Archive for July, 2009

July 1, 2009

The Wages of Chavismo

REVIEW & OUTLOOK

JULY 1, 2009

The Wages of Chavismo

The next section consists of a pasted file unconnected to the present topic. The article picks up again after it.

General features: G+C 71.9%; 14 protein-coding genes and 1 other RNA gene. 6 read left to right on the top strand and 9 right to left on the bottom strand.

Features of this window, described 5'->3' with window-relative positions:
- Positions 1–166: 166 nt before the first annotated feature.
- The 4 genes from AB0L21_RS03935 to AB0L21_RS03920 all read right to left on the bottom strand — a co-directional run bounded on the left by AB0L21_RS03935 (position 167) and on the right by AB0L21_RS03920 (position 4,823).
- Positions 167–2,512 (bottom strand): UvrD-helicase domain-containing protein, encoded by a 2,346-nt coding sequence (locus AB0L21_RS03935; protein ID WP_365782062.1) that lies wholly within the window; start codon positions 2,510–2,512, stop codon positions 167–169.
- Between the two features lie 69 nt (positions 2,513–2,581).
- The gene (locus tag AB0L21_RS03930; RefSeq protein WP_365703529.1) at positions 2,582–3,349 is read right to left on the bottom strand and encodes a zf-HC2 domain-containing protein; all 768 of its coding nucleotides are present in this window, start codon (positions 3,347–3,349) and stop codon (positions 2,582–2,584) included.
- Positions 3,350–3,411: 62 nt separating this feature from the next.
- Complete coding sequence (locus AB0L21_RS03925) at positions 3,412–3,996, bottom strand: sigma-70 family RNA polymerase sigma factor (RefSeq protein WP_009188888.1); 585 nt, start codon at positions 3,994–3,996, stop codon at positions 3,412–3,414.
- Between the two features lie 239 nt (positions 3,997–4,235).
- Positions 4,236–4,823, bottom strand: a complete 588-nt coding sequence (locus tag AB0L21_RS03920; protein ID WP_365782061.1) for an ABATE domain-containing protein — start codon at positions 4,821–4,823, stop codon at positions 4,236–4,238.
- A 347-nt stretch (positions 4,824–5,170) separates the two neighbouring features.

The Honduran coup is a reaction to Chávez’s rule by the mob. As military “coups” go, the one this weekend in Honduras was strangely, well, democratic. The military didn’t oust President Manuel Zelaya on its own but instead followed an order of the Supreme Court. It also quickly turned power over to the president of the Honduran Congress, a man from the same party as Mr. Zelaya. The legislature and legal authorities all remain intact. We mention these not so small details because they are being overlooked as the world, including the U.S. President, denounces tiny Honduras in a way that it never has, say, Iran. President Obama is joining the U.N., Fidel Castro, Hugo Chávez and other model democrats in demanding that Mr. Zelaya be allowed to return from exile and restored to power. Maybe it’s time to sort the real from the phony Latin American democrats. Associated Press The situation is messy, and we think the Hondurans would have been smarter — and better off — not sending Mr. Zelaya into exile at dawn. Mr. Zelaya was pressing ahead with a nonbinding referendum to demand a constitutional rewrite to let him seek a second four-year term. The attorney general and Honduran courts declared the vote illegal and warned he’d be prosecuted if he followed through. Mr. Zelaya persisted, even leading a violent mob last week to seize and distribute ballots imported from Venezuela. However, the proper constitutional route was to impeach Mr. Zelaya and then arrest him for violating the law. Yet the events in Honduras also need to be understood in the context of Latin America’s decade of chavismo . Venezuela’s Hugo Chávez was democratically elected in 1998, but he has since used every lever of power, legal and extralegal, to subvert democracy. He first ordered a rewrite of the constitution that allowed his simple majority in the national assembly grant him the power to rule by decree for one year and to control the judiciary. In 2004 he packed the Supreme Court with 32 justices from 20. Any judge who rules against his interests can be fired. He made the electoral tribunal that oversees elections his own political tool, denying opposition requests to inspect voter rolls and oversee vote counts. The once politically independent oil company now hires only Chávez allies, and independent television stations have had their licenses revoked. Mr. Chávez has also exported this brand of one-man-one-vote-once democracy throughout the region. He’s succeeded to varying degrees in Ecuador, Bolivia, Argentina and Nicaragua, where his allies have stretched the law and tried to dominate the media and the courts. Mexico escaped in 2006 when Felipe Calderón linked his leftwing opponent to chavismo and barely won the presidency. In Honduras Mr. Chávez funneled Veneuzelan oil money to help Mr. Zelaya win in 2005, and Mr. Zelaya has veered increasingly left in his four-year term. The Honduran constitution limits presidents to a single term, which is scheduled to end in January. Mr. Zelaya was using the extralegal referendum as an act of political intimidation to force the Congress to allow a rewrite of the constitution so he could retain power. The opposition had pledged to boycott the vote, which meant that Mr. Zelaya would have won by a landslide. Such populist intimidation has worked elsewhere in the region, and Hondurans are understandably afraid that, backed by Chávez agents and money, it could lead to similar antidemocratic subversion there. In Tegucigalpa yesterday, thousands demonstrated against Mr. Zelaya, and new deputy foreign minister Marta Lorena Casco told the crowd that “Chávez consumed Venezuela, then Bolivia, after that Ecuador and Nicaragua, but in Honduras that didn’t happen.” It’s no accident that Mr. Chávez is now leading the charge to have Mr. Zelaya reinstated, and on Monday the Honduran traveled to a leftwing summit in Managua in one of Mr. Chávez’s planes. The U.N. and Organization of American States are also threatening the tiny nation with ostracism and other punishment if it doesn’t readmit him. Meanwhile, the new Honduran government is saying it will arrest Mr. Zelaya if he returns. This may be the best legal outcome, but it also runs the risk of destabilizing the country. We recall when the Clinton Administration restored Bertrand Aristide to Haiti, only to have the country descend into anarchy. As for the Obama Administration, it seems eager to “meddle” in Honduras in a way Mr. Obama claimed was counterproductive in Iran. Yet the stolen election in Iran was a far clearer subversion of democracy than the coup in Honduras. As a candidate, Mr. Obama often scored George W. Bush’s foreign policy by saying democracy requires more than an election — a free press, for example, civil society and the rule of law rather than rule by the mob. It’s a point worth recalling before Mr. Obama hands a political victory to the forces of chavismo in Latin America.